Since its launch in 2022, the project has reached 200 women and girls, providing them with trainings and advice on agricultural best practices, running a business, and other topics, including gender equality and women’s leadership. Dormevil Onicia, a 46-year-old mother of five who attended those trainings, said the programme not only gave her important skills, but that the classes on women’s rights made her feel more empowered.

From growing corn to breeding small livestock and sheep

“In the past, I was not used to participating in public meetings or speaking out in large groups. With the arrival of this project, I began to participate in the meetings organized by those in charge and the participatory and inclusive approaches used helped me a lot to be a fulfilled woman!” she said. “I am proud to have been part of this programme.”

Onicia said that the trainings encouraged her to switch from growing corn—which required a large amount of space—to breeding small livestock and sheep, as well as raising less resource-intensive crops and making use of composting and mulching techniques. The programme gave her seeds and technical assistance, as well as two sheep to launch her new business.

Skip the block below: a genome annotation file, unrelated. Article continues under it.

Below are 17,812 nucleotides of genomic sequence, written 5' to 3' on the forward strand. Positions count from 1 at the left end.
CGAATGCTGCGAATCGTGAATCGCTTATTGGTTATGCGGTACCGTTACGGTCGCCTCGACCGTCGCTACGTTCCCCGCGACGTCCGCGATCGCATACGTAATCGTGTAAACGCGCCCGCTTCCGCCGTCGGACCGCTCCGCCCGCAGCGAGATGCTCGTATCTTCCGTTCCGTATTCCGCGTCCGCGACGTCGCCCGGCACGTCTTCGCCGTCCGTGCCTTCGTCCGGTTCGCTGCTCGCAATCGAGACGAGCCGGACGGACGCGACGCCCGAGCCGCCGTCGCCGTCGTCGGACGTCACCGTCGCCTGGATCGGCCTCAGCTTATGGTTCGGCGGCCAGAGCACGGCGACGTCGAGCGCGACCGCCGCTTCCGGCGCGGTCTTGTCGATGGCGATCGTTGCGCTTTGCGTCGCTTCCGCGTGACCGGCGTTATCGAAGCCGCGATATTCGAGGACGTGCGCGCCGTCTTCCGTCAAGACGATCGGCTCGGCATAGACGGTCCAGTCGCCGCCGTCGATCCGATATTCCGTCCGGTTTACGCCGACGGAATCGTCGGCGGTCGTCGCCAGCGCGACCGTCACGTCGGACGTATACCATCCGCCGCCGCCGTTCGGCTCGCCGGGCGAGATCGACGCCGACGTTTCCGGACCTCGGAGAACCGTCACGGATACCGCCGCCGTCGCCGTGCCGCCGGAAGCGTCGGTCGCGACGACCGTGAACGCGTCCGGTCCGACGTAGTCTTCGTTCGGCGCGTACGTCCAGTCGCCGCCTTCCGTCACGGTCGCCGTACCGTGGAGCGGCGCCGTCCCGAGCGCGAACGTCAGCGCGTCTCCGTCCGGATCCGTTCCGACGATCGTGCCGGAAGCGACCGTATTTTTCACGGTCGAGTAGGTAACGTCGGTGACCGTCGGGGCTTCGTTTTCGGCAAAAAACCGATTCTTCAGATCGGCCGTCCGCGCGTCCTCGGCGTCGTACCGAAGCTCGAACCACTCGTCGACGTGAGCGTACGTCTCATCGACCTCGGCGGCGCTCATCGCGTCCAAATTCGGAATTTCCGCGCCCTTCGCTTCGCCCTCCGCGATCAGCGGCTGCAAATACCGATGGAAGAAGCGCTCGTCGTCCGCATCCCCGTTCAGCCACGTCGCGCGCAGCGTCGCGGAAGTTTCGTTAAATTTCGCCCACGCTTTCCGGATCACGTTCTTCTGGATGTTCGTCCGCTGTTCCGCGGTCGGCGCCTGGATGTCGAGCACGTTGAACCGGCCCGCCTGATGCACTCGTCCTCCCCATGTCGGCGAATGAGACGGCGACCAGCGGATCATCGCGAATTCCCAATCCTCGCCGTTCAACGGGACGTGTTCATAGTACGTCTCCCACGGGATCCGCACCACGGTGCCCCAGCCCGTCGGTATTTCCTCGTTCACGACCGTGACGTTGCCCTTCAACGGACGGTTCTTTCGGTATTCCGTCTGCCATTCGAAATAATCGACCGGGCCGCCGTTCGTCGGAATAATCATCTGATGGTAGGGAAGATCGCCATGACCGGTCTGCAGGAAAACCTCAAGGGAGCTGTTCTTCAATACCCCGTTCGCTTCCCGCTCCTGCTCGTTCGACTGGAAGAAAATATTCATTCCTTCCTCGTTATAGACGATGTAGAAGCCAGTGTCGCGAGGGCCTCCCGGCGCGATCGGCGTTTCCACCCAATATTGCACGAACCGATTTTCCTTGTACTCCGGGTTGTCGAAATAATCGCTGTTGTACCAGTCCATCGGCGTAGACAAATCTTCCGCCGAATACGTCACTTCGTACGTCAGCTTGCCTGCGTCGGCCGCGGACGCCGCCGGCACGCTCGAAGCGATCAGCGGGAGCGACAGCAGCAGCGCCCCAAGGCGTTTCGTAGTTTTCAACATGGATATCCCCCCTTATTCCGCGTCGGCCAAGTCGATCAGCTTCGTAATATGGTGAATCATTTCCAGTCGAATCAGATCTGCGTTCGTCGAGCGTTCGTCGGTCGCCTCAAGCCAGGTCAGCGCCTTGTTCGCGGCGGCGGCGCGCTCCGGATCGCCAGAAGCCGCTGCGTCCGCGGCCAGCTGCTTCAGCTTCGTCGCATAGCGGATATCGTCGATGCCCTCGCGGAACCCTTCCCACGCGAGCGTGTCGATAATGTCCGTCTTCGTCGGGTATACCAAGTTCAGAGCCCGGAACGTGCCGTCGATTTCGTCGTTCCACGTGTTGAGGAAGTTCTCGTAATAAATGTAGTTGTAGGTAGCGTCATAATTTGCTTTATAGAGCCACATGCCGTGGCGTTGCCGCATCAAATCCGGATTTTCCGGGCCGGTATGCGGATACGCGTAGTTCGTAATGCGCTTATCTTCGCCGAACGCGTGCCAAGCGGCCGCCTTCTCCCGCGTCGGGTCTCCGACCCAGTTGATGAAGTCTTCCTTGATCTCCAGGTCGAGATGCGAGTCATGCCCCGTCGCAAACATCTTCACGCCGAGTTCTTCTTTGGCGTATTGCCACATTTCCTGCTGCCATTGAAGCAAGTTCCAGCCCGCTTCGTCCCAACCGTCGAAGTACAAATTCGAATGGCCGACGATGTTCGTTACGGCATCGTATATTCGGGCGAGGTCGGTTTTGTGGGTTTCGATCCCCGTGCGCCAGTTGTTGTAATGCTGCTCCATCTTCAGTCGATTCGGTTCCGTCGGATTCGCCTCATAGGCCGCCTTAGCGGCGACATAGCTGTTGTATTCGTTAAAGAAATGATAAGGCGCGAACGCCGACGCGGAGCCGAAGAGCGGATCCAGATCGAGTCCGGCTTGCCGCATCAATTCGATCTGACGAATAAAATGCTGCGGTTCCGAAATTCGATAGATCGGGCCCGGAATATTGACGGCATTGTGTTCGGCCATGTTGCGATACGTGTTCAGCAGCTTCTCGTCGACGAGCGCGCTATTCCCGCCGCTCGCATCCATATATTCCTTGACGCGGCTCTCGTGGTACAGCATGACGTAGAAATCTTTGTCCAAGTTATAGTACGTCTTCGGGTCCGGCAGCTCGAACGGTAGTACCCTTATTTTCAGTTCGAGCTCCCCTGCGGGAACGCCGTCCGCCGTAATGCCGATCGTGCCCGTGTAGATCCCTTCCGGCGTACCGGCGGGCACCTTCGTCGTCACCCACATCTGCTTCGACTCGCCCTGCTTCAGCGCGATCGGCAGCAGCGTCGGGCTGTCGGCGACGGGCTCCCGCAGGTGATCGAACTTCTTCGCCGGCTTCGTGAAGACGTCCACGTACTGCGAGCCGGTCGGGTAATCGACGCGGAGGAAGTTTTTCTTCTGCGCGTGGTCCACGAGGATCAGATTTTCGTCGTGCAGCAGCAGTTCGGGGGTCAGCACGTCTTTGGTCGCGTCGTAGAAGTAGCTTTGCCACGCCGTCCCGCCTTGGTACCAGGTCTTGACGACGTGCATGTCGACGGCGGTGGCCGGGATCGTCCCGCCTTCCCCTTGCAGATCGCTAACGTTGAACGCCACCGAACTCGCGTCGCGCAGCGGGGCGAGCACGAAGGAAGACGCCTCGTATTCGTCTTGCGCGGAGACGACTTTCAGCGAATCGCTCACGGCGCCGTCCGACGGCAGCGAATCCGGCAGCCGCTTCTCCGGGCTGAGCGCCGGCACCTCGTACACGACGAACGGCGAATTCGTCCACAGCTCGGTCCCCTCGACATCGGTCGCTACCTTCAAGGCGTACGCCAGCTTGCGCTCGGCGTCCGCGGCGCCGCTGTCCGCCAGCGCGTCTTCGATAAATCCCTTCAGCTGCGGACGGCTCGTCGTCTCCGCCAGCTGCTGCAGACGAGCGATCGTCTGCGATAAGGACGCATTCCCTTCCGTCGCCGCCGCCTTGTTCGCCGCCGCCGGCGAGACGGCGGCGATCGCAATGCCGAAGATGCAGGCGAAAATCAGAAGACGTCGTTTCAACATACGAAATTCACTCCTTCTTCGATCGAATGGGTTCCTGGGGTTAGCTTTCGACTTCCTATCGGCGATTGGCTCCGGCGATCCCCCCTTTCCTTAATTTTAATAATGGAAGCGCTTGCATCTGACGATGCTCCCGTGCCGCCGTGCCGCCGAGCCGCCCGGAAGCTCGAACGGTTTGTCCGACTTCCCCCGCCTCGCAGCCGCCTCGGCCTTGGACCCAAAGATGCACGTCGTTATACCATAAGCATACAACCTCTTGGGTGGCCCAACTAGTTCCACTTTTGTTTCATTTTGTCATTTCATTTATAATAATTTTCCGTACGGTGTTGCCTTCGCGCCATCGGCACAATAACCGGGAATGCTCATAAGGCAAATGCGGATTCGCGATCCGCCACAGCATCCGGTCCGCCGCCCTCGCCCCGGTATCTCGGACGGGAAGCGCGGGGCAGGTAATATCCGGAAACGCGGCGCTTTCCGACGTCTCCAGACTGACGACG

“With the right agricultural methods, I cultivated on less space than before and I earned more money”, she said, adding that she had also expanded her business to include a mill, where she grinds corn and cereal grains and then sells the ground products at a local market.

“Maize and millet waste are also sold to farmers, nothing is lost”, she said. “Using the income generated I pay school fees for my children, including my son who is in his first year of university.”

Another woman in Haiti’s south, Florence, said that programming offered by UN Women, with support from the Women’s Peace and Humanitarian Fund and local partners had given her a second chance at life after surviving gender-based violence.

She attended the Strategic Support Unit for Agricultural Development (CASDA) programme, focused on empowering women who have survived gender-based violence. It included professional training, counselling, workshops on women’s empowerment and their rights, and initiatives aimed at strengthening their resilience and economic independence.

“My life was filled with fear and uncertainty. The violence I suffered left me without hope”, she said. “But thanks to the opportunity provided by CASDA, I was able to start my own small business. Today, I am proud to say that I am financially independent and that I can provide for the needs of my family.”

“This project has given me confidence in myself and in the future”, she said. “I am grateful to all those who have made this is possible.” [IDN-InDepthNews]

Photo: In the heart of Port-au-Prince, the capital of Haiti, escalating violence has become a grim reality, leading to the mass displacement of women and children. Source: UNICEF/Harold Joseph

IDN is the flagship agency of the Non-profit International Press Syndicate.